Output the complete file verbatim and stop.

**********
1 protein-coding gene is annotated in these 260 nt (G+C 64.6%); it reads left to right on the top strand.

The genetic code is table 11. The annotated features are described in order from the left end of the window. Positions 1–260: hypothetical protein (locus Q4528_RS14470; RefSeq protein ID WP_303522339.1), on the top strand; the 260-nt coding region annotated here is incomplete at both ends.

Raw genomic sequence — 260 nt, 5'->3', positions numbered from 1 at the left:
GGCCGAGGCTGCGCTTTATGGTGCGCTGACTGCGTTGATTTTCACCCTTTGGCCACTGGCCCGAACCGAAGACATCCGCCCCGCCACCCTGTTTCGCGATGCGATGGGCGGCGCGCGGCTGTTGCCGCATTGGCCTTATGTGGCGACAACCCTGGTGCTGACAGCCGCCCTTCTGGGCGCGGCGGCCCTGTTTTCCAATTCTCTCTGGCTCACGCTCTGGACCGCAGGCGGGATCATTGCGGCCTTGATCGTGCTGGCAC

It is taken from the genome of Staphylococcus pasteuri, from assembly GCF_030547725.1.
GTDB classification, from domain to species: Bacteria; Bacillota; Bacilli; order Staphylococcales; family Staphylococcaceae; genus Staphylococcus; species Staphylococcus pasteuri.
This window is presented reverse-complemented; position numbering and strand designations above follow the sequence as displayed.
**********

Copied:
1 protein-coding gene is annotated in these 260 nt (G+C 64.6%); it reads left to right on the top strand.

The genetic code is table 11. The annotated features are described in order from the left end of the window. Positions 1–260: hypothetical protein (locus Q4528_RS14470; RefSeq protein ID WP_303522339.1), on the top strand; the 260-nt coding region annotated here is incomplete at both ends.

Raw genomic sequence — 260 nt, 5'->3', positions numbered from 1 at the left:
GGCCGAGGCTGCGCTTTATGGTGCGCTGACTGCGTTGATTTTCACCCTTTGGCCACTGGCCCGAACCGAAGACATCCGCCCCGCCACCCTGTTTCGCGATGCGATGGGCGGCGCGCGGCTGTTGCCGCATTGGCCTTATGTGGCGACAACCCTGGTGCTGACAGCCGCCCTTCTGGGCGCGGCGGCCCTGTTTTCCAATTCTCTCTGGCTCACGCTCTGGACCGCAGGCGGGATCATTGCGGCCTTGATCGTGCTGGCAC

It is taken from the genome of Staphylococcus pasteuri, from assembly GCF_030547725.1.
GTDB classification, from domain to species: Bacteria; Bacillota; Bacilli; order Staphylococcales; family Staphylococcaceae; genus Staphylococcus; species Staphylococcus pasteuri.
This window is presented reverse-complemented; position numbering and strand designations above follow the sequence as displayed.